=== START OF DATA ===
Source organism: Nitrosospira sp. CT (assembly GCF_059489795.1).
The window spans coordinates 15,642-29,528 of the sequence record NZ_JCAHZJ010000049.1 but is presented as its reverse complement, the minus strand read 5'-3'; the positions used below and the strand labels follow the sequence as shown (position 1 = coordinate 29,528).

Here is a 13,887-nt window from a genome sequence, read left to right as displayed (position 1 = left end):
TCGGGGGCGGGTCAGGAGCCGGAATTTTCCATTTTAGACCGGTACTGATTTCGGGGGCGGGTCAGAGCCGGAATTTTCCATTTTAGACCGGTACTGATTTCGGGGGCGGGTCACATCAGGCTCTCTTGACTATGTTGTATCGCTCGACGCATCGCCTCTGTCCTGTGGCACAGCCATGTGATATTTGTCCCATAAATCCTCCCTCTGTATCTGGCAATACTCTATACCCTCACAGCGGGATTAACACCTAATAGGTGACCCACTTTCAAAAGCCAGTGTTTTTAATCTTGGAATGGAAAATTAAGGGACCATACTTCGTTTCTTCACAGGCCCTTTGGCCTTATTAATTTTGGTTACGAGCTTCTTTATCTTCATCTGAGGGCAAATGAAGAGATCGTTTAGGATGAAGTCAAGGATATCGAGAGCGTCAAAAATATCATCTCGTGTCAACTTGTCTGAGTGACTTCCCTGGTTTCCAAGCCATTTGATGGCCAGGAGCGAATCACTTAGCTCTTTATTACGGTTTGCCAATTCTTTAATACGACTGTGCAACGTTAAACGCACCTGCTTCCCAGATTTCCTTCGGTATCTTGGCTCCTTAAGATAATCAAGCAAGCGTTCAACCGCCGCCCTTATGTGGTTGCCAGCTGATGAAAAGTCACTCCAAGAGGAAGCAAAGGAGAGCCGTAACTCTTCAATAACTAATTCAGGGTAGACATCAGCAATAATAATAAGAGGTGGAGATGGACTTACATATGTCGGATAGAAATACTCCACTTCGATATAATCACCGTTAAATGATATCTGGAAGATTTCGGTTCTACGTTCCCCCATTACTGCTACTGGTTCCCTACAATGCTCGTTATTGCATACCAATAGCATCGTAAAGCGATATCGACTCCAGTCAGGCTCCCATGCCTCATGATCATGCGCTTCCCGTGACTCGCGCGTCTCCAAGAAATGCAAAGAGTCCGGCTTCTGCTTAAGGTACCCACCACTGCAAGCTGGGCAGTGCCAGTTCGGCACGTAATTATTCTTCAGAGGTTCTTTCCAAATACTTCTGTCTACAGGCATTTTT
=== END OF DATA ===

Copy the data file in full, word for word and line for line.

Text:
Source organism: Nitrosospira sp. CT (assembly GCF_059489795.1).
The window spans coordinates 15,642-29,528 of the sequence record NZ_JCAHZJ010000049.1 but is presented as its reverse complement, the minus strand read 5'-3'; the positions used below and the strand labels follow the sequence as shown (position 1 = coordinate 29,528).

Here is a 13,887-nt window from a genome sequence, read left to right as displayed (position 1 = left end):
TCGGGGGCGGGTCAGGAGCCGGAATTTTCCATTTTAGACCGGTACTGATTTCGGGGGCGGGTCAGAGCCGGAATTTTCCATTTTAGACCGGTACTGATTTCGGGGGCGGGTCACATCAGGCTCTCTTGACTATGTTGTATCGCTCGACGCATCGCCTCTGTCCTGTGGCACAGCCATGTGATATTTGTCCCATAAATCCTCCCTCTGTATCTGGCAATACTCTATACCCTCACAGCGGGATTAACACCTAATAGGTGACCCACTTTCAAAAGCCAGTGTTTTTAATCTTGGAATGGAAAATTAAGGGACCATACTTCGTTTCTTCACAGGCCCTTTGGCCTTATTAATTTTGGTTACGAGCTTCTTTATCTTCATCTGAGGGCAAATGAAGAGATCGTTTAGGATGAAGTCAAGGATATCGAGAGCGTCAAAAATATCATCTCGTGTCAACTTGTCTGAGTGACTTCCCTGGTTTCCAAGCCATTTGATGGCCAGGAGCGAATCACTTAGCTCTTTATTACGGTTTGCCAATTCTTTAATACGACTGTGCAACGTTAAACGCACCTGCTTCCCAGATTTCCTTCGGTATCTTGGCTCCTTAAGATAATCAAGCAAGCGTTCAACCGCCGCCCTTATGTGGTTGCCAGCTGATGAAAAGTCACTCCAAGAGGAAGCAAAGGAGAGCCGTAACTCTTCAATAACTAATTCAGGGTAGACATCAGCAATAATAATAAGAGGTGGAGATGGACTTACATATGTCGGATAGAAATACTCCACTTCGATATAATCACCGTTAAATGATATCTGGAAGATTTCGGTTCTACGTTCCCCCATTACTGCTACTGGTTCCCTACAATGCTCGTTATTGCATACCAATAGCATCGTAAAGCGATATCGACTCCAGTCAGGCTCCCATGCCTCATGATCATGCGCTTCCCGTGACTCGCGCGTCTCCAAGAAATGCAAAGAGTCCGGCTTCTGCTTAAGGTACCCACCACTGCAAGCTGGGCAGTGCCAGTTCGGCACGTAATTATTCTTCAGAGGTTCTTTCCAAATACTTCTGTCTACAGGCATTTTT